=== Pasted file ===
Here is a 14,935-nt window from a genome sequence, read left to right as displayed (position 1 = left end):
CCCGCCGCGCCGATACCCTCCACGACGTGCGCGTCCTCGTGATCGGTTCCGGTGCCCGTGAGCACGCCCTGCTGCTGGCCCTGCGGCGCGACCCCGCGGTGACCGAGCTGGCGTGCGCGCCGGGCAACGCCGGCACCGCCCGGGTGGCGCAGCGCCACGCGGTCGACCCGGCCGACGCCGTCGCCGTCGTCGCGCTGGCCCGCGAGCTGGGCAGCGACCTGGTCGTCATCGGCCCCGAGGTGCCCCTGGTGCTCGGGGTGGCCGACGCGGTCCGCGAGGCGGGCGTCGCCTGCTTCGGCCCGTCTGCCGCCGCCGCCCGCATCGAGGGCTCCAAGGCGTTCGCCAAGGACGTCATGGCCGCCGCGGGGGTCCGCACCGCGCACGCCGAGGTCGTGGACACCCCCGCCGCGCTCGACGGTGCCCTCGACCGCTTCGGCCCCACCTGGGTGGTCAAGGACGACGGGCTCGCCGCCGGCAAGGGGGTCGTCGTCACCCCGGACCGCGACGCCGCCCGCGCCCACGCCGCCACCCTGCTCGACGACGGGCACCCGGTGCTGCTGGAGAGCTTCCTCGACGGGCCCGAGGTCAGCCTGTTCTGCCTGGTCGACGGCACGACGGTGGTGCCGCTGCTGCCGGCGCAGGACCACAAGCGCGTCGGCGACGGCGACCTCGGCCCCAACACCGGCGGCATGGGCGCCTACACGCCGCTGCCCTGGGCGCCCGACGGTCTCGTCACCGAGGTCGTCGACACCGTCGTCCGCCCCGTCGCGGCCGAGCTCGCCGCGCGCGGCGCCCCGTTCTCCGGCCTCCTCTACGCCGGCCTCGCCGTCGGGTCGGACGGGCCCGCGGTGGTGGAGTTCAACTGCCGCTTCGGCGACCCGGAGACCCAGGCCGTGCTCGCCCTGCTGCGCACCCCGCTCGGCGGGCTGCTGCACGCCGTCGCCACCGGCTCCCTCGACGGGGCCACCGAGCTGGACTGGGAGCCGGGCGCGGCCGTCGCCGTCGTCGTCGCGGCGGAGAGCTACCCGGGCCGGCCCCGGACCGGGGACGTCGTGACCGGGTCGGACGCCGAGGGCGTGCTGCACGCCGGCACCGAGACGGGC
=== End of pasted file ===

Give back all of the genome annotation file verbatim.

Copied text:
Here is a 14,935-nt window from a genome sequence, read left to right as displayed (position 1 = left end):
CCCGCCGCGCCGATACCCTCCACGACGTGCGCGTCCTCGTGATCGGTTCCGGTGCCCGTGAGCACGCCCTGCTGCTGGCCCTGCGGCGCGACCCCGCGGTGACCGAGCTGGCGTGCGCGCCGGGCAACGCCGGCACCGCCCGGGTGGCGCAGCGCCACGCGGTCGACCCGGCCGACGCCGTCGCCGTCGTCGCGCTGGCCCGCGAGCTGGGCAGCGACCTGGTCGTCATCGGCCCCGAGGTGCCCCTGGTGCTCGGGGTGGCCGACGCGGTCCGCGAGGCGGGCGTCGCCTGCTTCGGCCCGTCTGCCGCCGCCGCCCGCATCGAGGGCTCCAAGGCGTTCGCCAAGGACGTCATGGCCGCCGCGGGGGTCCGCACCGCGCACGCCGAGGTCGTGGACACCCCCGCCGCGCTCGACGGTGCCCTCGACCGCTTCGGCCCCACCTGGGTGGTCAAGGACGACGGGCTCGCCGCCGGCAAGGGGGTCGTCGTCACCCCGGACCGCGACGCCGCCCGCGCCCACGCCGCCACCCTGCTCGACGACGGGCACCCGGTGCTGCTGGAGAGCTTCCTCGACGGGCCCGAGGTCAGCCTGTTCTGCCTGGTCGACGGCACGACGGTGGTGCCGCTGCTGCCGGCGCAGGACCACAAGCGCGTCGGCGACGGCGACCTCGGCCCCAACACCGGCGGCATGGGCGCCTACACGCCGCTGCCCTGGGCGCCCGACGGTCTCGTCACCGAGGTCGTCGACACCGTCGTCCGCCCCGTCGCGGCCGAGCTCGCCGCGCGCGGCGCCCCGTTCTCCGGCCTCCTCTACGCCGGCCTCGCCGTCGGGTCGGACGGGCCCGCGGTGGTGGAGTTCAACTGCCGCTTCGGCGACCCGGAGACCCAGGCCGTGCTCGCCCTGCTGCGCACCCCGCTCGGCGGGCTGCTGCACGCCGTCGCCACCGGCTCCCTCGACGGGGCCACCGAGCTGGACTGGGAGCCGGGCGCGGCCGTCGCCGTCGTCGTCGCGGCGGAGAGCTACCCGGGCCGGCCCCGGACCGGGGACGTCGTGACCGGGTCGGACGCCGAGGGCGTGCTGCACGCCGGCACCGAGACGGGC